Democrat candidate Hillary Clinton called her rival Donald Trump to concede defeat as her bid to become the first woman president of the United States fell short.
After Clinton supporters had waited for hours at a rally in New York for the results, Mrs Clinton’s campaign chairman John Podesta eventually told the crowds to go home.
A short time later, she phoned her Republican rival and conceded the election as she dramatically under-performed expectations.
Podesta telling folks at Clinton rally to go home "It's been a long time coming, we can wait a little longer can't we?" #ElectionNight— Caitriona Perry (@CaitrionaPerry) November 9, 2016
Mr Trump scored a series of shocking wins in battleground US states including Florida and Ohio despite opinion polls before election day giving Mrs Clinton a slim lead.
She said on Twitter: "Whatever happens tonight, thank you for everything."
This team has so much to be proud of. Whatever happens tonight, thank you for everything. pic.twitter.com/x13iWOzILL— Hillary Clinton (@HillaryClinton) November 9, 2016
At around 2.30am Irish time, the likelihood of a Trump victory surpassed that of Mrs Clinton for the first time on The New York Times' live presidential forecast.
He also captured conservative states in the south and midwest, while Mrs Clinton swept states on the east coast, Illinois in the midwest and California in the west.
A Reuters/Ipsos national Election Day poll offered some clues to the outcome.
It found Mrs Clinton under-performed expectations with women, winning their vote by only about 7%, similar to President Barack Obama when he won re-election in 2012.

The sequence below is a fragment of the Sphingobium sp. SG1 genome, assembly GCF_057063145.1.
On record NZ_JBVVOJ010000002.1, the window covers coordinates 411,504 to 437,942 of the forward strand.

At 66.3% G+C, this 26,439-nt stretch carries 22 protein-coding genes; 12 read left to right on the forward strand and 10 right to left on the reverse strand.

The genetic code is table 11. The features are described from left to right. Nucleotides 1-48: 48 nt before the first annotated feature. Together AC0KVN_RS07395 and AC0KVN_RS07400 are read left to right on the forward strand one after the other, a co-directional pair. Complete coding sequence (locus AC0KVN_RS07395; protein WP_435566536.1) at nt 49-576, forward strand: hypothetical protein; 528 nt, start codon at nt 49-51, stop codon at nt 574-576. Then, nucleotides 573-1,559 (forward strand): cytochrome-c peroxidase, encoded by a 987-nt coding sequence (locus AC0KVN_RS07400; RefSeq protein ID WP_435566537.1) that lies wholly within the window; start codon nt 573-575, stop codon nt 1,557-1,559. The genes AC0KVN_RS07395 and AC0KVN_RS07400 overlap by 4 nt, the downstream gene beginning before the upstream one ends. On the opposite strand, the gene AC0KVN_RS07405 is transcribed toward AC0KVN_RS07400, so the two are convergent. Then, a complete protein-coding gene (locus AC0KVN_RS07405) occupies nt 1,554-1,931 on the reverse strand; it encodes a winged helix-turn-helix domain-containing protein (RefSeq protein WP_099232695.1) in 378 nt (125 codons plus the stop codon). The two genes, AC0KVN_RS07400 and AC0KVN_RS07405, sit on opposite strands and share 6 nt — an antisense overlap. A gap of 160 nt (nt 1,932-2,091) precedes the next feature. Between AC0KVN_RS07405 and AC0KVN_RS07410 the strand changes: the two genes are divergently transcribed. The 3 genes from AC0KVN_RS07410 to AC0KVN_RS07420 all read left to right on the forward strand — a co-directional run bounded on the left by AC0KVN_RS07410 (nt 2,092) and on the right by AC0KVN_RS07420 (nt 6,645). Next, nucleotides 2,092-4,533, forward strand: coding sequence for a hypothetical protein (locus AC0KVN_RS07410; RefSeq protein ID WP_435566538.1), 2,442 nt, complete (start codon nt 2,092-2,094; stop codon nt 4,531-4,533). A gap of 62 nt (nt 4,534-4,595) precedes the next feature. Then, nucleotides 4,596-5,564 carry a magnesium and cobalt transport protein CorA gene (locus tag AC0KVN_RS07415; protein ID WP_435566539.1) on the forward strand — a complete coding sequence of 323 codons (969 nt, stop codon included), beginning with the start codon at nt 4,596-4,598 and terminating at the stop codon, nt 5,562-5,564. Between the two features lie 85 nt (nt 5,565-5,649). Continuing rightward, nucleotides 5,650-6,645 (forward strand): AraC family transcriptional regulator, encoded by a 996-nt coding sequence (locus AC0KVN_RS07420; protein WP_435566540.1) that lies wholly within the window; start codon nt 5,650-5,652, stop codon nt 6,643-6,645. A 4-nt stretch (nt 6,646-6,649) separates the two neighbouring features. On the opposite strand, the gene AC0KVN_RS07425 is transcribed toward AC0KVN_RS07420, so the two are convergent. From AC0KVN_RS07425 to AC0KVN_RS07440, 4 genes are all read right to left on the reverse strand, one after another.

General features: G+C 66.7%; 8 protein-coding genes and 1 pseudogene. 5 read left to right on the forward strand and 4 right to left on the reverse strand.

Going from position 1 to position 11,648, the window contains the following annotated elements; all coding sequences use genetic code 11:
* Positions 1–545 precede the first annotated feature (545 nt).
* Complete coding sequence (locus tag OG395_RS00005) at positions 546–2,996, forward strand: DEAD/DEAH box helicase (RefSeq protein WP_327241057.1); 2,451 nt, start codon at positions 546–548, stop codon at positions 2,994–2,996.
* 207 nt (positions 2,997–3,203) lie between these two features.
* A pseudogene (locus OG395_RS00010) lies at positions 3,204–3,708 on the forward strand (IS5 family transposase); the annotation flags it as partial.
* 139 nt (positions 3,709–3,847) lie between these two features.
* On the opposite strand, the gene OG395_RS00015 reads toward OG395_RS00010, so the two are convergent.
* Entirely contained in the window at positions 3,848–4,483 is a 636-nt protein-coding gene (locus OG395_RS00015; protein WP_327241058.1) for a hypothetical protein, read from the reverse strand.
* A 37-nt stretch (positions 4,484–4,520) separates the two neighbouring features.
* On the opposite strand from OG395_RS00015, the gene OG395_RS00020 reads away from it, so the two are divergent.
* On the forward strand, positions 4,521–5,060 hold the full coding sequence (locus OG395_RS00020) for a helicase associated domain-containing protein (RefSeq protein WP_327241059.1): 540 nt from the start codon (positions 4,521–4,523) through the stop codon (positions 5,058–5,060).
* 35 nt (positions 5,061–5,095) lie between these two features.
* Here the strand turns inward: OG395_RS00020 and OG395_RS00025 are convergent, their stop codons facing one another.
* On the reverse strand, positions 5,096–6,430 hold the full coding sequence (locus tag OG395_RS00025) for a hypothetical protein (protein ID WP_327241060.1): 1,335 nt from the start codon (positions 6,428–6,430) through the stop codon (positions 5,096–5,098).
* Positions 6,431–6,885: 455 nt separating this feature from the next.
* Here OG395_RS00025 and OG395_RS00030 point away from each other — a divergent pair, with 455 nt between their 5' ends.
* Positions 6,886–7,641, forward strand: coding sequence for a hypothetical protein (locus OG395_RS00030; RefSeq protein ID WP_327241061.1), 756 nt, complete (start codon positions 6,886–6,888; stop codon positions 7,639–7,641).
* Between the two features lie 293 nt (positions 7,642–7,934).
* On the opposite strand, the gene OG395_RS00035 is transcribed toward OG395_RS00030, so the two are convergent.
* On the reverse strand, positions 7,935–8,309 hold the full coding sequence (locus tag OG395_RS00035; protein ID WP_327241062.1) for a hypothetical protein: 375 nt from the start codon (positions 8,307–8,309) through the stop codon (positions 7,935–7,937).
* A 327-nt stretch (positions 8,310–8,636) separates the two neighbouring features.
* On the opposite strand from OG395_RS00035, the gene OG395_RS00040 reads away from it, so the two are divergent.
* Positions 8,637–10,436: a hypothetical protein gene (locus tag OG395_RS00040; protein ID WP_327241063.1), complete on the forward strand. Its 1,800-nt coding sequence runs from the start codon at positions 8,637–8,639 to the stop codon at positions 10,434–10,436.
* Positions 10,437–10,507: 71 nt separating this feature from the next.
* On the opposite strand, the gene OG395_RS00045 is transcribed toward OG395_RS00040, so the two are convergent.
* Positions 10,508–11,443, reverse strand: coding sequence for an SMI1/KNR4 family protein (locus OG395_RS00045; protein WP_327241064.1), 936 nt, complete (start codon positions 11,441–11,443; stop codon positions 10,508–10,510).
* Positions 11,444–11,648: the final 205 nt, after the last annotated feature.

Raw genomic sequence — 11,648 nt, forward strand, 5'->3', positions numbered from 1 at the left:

And while she won Hispanics, black and millennial voters, she did not win those groups by greater margins than Mr Obama did in 2012.
Younger blacks did not support Mrs Clinton like they did Mr Obama, as she won eight of ten black voters between the ages of 35 and 54. Mr Obama won almost 100% of those voters in 2012.
A career in politics
Mrs Clinton is not a newcomer to campaigning, she has spent almost all of her adult life in the public eye and involved in politics.
She spent eight years in the White House as US first lady, the wife of President Bill Clinton, from 1993 to 2001 before serving as a senator and as Mr Obama's secretary of state.
She also ran for president in 2008, but lost to Mr Obama for the Democratic nomination.
However, Mrs Clinton’s campaign has not been without controversy. With a long reputation for secrecy, she sustained damaging blows from her handling of classified information as the country's top diplomat.
The FBI spent about a year investigating her use of an unauthorised private email server for her work as US secretary of state between 2009 and 2013 after it emerged that there were classified government secrets in some of her emails.
In July, the FBI characterised Mrs Clinton's handling of classified information via email as "extremely careless" but, after a months-long investigation, it recommended that no criminal charges be brought.
The email debacle arose again just last week when the FBI reopened its investigation into Mrs Clinton’s emails.
It was only two days before the election that FBI Director James Comey (above) reiterated that she would not face criminal charges.
Clintons cast their votes in New York school
Earlier, Mrs Clinton voted with her husband Bill at a primary school near their home in Chappaqua, New York.
"I'm so happy, I'm just incredibly happy," said Mrs Clinton spoke to reporters as she emerged from the polling station.
Mrs Clinton told reporters after casting her ballot that it was "the most humbling feeling" to vote for herself as she seeks the nation's highest office.
"I know how much responsibility goes with this and so many people are counting on the outcome of this election, what it means for our country," she added.
"And I will do the very best I can if I'm fortunate enough to win today."